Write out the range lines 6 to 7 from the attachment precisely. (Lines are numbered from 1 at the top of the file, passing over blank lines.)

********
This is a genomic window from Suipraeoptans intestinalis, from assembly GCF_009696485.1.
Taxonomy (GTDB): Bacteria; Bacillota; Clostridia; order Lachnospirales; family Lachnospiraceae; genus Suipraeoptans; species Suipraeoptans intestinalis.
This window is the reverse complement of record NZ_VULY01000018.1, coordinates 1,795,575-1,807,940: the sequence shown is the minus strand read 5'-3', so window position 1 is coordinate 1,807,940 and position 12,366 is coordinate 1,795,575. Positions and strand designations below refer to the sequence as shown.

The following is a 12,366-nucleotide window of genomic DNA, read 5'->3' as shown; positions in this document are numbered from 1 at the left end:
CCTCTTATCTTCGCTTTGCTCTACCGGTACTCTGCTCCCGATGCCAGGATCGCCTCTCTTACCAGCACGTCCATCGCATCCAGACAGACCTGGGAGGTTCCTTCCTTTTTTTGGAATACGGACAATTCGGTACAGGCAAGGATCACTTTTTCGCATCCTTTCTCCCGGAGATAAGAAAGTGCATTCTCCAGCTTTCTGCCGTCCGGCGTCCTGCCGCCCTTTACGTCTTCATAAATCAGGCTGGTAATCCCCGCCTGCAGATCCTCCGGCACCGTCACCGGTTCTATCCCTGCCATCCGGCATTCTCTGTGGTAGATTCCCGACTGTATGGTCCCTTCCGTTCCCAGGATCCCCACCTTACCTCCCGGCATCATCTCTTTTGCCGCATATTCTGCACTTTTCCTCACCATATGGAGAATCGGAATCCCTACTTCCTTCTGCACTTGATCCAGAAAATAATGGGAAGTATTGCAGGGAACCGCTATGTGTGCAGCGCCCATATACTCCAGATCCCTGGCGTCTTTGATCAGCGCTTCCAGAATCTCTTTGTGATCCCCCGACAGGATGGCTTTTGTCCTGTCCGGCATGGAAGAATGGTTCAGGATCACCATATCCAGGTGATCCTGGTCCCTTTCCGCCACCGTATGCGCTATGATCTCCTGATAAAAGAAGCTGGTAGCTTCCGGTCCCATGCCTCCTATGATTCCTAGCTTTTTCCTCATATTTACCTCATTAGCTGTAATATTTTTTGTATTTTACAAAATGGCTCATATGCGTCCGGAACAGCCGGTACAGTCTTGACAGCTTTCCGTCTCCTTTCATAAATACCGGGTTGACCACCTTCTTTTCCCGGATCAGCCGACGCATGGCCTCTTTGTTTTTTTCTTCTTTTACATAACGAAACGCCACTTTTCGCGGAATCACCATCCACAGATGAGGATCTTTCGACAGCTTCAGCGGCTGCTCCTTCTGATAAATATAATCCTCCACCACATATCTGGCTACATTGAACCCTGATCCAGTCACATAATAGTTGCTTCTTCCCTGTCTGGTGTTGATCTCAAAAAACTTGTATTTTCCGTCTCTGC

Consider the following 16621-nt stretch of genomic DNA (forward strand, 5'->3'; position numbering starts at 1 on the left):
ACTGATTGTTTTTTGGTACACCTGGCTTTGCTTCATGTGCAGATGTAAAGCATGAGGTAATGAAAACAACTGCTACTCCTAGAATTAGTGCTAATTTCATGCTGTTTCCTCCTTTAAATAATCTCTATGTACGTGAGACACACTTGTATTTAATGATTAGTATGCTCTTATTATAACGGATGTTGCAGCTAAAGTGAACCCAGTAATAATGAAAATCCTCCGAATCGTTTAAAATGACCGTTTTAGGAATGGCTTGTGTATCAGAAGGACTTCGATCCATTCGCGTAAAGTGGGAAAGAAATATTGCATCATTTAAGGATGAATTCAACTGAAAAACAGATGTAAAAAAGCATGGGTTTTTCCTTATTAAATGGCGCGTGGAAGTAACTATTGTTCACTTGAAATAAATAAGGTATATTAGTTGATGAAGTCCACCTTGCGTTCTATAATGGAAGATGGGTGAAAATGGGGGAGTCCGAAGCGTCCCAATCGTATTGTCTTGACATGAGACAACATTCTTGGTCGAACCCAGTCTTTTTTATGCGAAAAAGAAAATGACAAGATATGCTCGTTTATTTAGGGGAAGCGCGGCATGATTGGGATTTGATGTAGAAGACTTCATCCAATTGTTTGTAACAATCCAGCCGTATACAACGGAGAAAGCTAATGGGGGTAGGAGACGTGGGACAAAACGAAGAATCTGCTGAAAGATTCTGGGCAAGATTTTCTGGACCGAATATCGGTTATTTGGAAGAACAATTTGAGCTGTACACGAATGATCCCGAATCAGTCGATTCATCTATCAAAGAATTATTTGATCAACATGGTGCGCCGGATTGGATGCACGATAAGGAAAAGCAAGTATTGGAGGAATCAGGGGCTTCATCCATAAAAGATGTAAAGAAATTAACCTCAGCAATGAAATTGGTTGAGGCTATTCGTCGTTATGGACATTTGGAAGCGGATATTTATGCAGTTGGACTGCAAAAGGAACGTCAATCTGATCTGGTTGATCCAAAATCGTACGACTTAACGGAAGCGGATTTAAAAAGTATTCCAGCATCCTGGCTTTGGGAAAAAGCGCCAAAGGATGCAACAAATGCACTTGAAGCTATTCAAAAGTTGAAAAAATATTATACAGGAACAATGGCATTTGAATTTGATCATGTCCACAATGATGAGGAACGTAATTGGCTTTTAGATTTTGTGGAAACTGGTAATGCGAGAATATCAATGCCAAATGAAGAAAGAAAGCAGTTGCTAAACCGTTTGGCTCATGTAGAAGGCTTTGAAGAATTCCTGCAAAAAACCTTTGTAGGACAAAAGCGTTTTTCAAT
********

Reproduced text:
Consider the following 16621-nt stretch of genomic DNA (forward strand, 5'->3'; position numbering starts at 1 on the left):
ACTGATTGTTTTTTGGTACACCTGGCTTTGCTTCATGTGCAGATGTAAAGCATGAGGTAATGAAAACAACTGCTACTCCTAGAATTAGTGCTAATTTCATGCTGTTTCCTCCTTTAAATAATCTCTATGTACGTGAGACACACTTGTATTTAATGATTAGTATGCTCTTATTATAACGGATGTTGCAGCTAAAGTGAACCCAGTAATAATGAAAATCCTCCGAATCGTTTAAAATGACCGTTTTAGGAATGGCTTGTGTATCAGAAGGACTTCGATCCATTCGCGTAAAGTGGGAAAGAAATATTGCATCATTTAAGGATGAATTCAACTGAAAAACAGATGTAAAAAAGCATGGGTTTTTCCTTATTAAATGGCGCGTGGAAGTAACTATTGTTCACTTGAAATAAATAAGGTATATTAGTTGATGAAGTCCACCTTGCGTTCTATAATGGAAGATGGGTGAAAATGGGGGAGTCCGAAGCGTCCCAATCGTATTGTCTTGACATGAGACAACATTCTTGGTCGAACCCAGTCTTTTTTATGCGAAAAAGAAAATGACAAGATATGCTCGTTTATTTAGGGGAAGCGCGGCATGATTGGGATTTGATGTAGAAGACTTCATCCAATTGTTTGTAACAATCCAGCCGTATACAACGGAGAAAGCTAATGGGGGTAGGAGACGTGGGACAAAACGAAGAATCTGCTGAAAGATTCTGGGCAAGATTTTCTGGACCGAATATCGGTTATTTGGAAGAACAATTTGAGCTGTACACGAATGATCCCGAATCAGTCGATTCATCTATCAAAGAATTATTTGATCAACATGGTGCGCCGGATTGGATGCACGATAAGGAAAAGCAAGTATTGGAGGAATCAGGGGCTTCATCCATAAAAGATGTAAAGAAATTAACCTCAGCAATGAAATTGGTTGAGGCTATTCGTCGTTATGGACATTTGGAAGCGGATATTTATGCAGTTGGACTGCAAAAGGAACGTCAATCTGATCTGGTTGATCCAAAATCGTACGACTTAACGGAAGCGGATTTAAAAAGTATTCCAGCATCCTGGCTTTGGGAAAAAGCGCCAAAGGATGCAACAAATGCACTTGAAGCTATTCAAAAGTTGAAAAAATATTATACAGGAACAATGGCATTTGAATTTGATCATGTCCACAATGATGAGGAACGTAATTGGCTTTTAGATTTTGTGGAAACTGGTAATGCGAGAATATCAATGCCAAATGAAGAAAGAAAGCAGTTGCTAAACCGTTTGGCTCATGTAGAAGGCTTTGAAGAATTCCTGCAAAAAACCTTTGTAGGACAAAAGCGTTTTTCAAT